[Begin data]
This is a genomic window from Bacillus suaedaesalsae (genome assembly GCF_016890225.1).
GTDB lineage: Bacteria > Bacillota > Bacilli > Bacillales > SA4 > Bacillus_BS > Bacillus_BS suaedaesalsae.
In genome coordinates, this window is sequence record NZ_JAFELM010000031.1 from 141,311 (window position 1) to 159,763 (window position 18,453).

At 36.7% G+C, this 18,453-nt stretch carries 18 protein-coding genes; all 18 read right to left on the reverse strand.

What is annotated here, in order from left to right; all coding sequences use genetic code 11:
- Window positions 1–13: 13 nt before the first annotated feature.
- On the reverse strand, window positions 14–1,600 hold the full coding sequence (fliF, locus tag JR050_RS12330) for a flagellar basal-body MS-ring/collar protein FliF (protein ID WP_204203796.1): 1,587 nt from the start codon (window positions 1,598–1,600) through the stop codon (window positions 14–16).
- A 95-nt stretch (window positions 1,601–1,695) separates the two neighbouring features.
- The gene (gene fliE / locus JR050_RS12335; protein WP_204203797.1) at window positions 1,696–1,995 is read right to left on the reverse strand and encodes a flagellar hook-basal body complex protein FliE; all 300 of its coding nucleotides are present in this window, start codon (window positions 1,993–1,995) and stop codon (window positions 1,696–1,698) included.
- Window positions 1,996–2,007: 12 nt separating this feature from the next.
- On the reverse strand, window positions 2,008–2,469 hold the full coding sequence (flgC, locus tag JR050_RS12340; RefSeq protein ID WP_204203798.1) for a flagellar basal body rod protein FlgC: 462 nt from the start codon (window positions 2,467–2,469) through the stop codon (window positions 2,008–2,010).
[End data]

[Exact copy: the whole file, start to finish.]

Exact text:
This is a genomic window from Bacillus suaedaesalsae (genome assembly GCF_016890225.1).
GTDB lineage: Bacteria > Bacillota > Bacilli > Bacillales > SA4 > Bacillus_BS > Bacillus_BS suaedaesalsae.
In genome coordinates, this window is sequence record NZ_JAFELM010000031.1 from 141,311 (window position 1) to 159,763 (window position 18,453).

At 36.7% G+C, this 18,453-nt stretch carries 18 protein-coding genes; all 18 read right to left on the reverse strand.

What is annotated here, in order from left to right; all coding sequences use genetic code 11:
- Window positions 1–13: 13 nt before the first annotated feature.
- On the reverse strand, window positions 14–1,600 hold the full coding sequence (fliF, locus tag JR050_RS12330) for a flagellar basal-body MS-ring/collar protein FliF (protein ID WP_204203796.1): 1,587 nt from the start codon (window positions 1,598–1,600) through the stop codon (window positions 14–16).
- A 95-nt stretch (window positions 1,601–1,695) separates the two neighbouring features.
- The gene (gene fliE / locus JR050_RS12335; protein WP_204203797.1) at window positions 1,696–1,995 is read right to left on the reverse strand and encodes a flagellar hook-basal body complex protein FliE; all 300 of its coding nucleotides are present in this window, start codon (window positions 1,993–1,995) and stop codon (window positions 1,696–1,698) included.
- Window positions 1,996–2,007: 12 nt separating this feature from the next.
- On the reverse strand, window positions 2,008–2,469 hold the full coding sequence (flgC, locus tag JR050_RS12340; RefSeq protein ID WP_204203798.1) for a flagellar basal body rod protein FlgC: 462 nt from the start codon (window positions 2,467–2,469) through the stop codon (window positions 2,008–2,010).